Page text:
There is a body of individuals who are authorized to perform ceremonies carte blanche. This includes the clergy, and members of the judiciary within the state. There is also a group of a fixed number of laypersons who have been granted the right to marry people. Application is made to the state for these positions. Beyond that, it is possible to obtain permission to marry a specific couple on a specific day. This was what he was gunning for. Unfortunately, according to the Clerk of Courts, you had to be a resident of the county in which you were performing the ceremony. Since this man was not a resident of Fauquier county, we were screwed.
Except! Devious fellows, these legal types. If, he said, we got married before the “wedding,” he would put on his robes, stand in front of our guests, read our vows and “marry” us. But we had to be married before the wedding, he said.
We enlisted my future brother in law and his wife in our deceit. The day before our “wedding,” we went to the courthouse in the county in which we lived, bought a license (they didn’t even ask for ID—just typed our names as we dictated them. I like to think they’ve tightened up the restrictions on that since then), and went down the street to a judge’s office where we got married. My brother in law and his wife were witnesses. Given that it was a “civil” ceremony, I expected to have to promise not to bend, mutilate, or spindle or something, but no, they used love, honor, and cherish. Afterwards we went out for lunch, then went to our wedding rehearsal, and rehearsal dinner (which was, of course, really our wedding dinner).
The next day we got up and exchanged rings in front of 150 guests at what is now a spa and hotel (but was then a private house owned by the catering company we chose) in Fauquier county. Our rings have the two dates engraved in them. We celebrate our anniversary on whichever of the two dates is more convenient (some years, of course, neither is particularly, but when it’s Thursday/Friday, or Sunday/Monday, we pick the weekendier of the two days). Until a few years ago (when I started telling this story to anyone who cared—and probably a ton of people who didn’t) only six people knew we were married the day of our wedding—the cousin and her judge husband, my brother and law and his now-ex wife, and my husband and me.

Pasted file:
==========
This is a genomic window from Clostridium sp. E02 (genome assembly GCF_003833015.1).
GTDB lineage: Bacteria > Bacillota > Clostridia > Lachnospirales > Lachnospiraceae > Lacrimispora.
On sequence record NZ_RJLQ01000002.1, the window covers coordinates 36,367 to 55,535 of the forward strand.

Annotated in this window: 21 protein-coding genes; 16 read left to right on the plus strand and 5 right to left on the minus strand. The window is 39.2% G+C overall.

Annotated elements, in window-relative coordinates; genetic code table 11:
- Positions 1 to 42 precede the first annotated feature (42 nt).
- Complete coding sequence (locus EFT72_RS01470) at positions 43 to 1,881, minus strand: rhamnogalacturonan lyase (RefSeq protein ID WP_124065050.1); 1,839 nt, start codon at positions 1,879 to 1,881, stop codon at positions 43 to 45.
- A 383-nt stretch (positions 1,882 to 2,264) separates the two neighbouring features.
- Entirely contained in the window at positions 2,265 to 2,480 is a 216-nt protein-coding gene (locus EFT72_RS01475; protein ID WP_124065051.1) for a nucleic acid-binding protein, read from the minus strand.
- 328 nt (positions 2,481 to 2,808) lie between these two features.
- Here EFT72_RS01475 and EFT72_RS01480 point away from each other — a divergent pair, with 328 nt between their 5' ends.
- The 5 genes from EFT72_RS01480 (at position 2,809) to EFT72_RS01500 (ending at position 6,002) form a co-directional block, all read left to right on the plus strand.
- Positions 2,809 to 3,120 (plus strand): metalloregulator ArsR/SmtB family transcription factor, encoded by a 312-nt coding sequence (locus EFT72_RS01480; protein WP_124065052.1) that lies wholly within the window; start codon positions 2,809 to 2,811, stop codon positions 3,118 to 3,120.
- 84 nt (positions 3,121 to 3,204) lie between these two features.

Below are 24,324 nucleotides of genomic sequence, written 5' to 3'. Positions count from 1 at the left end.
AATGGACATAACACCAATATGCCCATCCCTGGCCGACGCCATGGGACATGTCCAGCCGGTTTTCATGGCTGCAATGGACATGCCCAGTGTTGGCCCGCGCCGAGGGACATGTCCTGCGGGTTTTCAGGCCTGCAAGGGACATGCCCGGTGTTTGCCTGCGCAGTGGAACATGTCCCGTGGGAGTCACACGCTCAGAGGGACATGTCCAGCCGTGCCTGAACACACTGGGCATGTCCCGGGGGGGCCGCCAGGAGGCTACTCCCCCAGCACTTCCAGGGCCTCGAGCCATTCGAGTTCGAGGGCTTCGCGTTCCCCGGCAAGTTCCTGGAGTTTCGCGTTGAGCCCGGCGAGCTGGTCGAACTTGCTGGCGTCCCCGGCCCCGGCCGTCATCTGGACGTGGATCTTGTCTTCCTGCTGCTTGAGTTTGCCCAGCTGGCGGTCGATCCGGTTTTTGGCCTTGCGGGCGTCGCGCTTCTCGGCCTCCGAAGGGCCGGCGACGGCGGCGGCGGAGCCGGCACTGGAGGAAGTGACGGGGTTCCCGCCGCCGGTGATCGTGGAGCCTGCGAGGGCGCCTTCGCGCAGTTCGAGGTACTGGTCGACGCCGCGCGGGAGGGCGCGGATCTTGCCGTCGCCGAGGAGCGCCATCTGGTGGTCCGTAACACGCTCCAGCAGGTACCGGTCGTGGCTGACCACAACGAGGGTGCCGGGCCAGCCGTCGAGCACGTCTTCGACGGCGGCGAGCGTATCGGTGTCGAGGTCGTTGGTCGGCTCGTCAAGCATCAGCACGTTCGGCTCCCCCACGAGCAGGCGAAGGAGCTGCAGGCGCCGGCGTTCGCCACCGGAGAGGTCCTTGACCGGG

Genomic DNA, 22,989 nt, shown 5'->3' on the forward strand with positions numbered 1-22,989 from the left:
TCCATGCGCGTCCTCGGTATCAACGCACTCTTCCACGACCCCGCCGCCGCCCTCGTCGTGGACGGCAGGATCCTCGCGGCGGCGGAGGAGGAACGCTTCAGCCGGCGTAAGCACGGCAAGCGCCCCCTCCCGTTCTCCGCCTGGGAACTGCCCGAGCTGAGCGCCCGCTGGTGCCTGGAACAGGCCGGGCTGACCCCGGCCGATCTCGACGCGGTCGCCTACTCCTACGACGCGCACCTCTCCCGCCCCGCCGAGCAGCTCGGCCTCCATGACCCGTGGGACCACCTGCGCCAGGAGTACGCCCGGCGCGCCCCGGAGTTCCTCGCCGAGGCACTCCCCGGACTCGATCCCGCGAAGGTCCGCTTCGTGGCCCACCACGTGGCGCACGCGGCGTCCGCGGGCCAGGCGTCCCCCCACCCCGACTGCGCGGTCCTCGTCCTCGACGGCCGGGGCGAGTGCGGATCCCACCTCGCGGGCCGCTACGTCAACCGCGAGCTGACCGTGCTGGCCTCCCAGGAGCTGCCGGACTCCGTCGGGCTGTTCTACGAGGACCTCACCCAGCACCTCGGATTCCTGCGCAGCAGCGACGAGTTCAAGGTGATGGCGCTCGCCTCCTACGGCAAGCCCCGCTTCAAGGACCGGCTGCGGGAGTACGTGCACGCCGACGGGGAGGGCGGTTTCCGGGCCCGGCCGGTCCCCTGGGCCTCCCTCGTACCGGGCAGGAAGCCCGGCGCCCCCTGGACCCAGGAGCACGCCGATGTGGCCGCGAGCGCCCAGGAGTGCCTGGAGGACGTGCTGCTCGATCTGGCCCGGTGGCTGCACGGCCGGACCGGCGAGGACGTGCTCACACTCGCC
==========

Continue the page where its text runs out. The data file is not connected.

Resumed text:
In some ways, I recommend this approach. On the day of our actual wedding, I wasn’t the least bit nervous. I mean, I was already married to him. It was too fucking late, anyway. I was a little nervous on the Friday, but since there were only five of us in the judge’s office, I wasn’t a little nervous about getting married + a lot nervous that I was going to make an ass of myself in front of 150 of my closest friends. I might, on our wedding day, have been a little nervous about tripping over my dress and falling ass over teacup down the flight of stone steps we were standing at the top of. But the nerves of getting married didn’t push the making an ass of myself nerves over the edge (as they might have in other circumstances), and you’ll be relieved to know I managed to get down the steps and back up the aisle without mishap. And we’ve lived (mostly) happily ever after.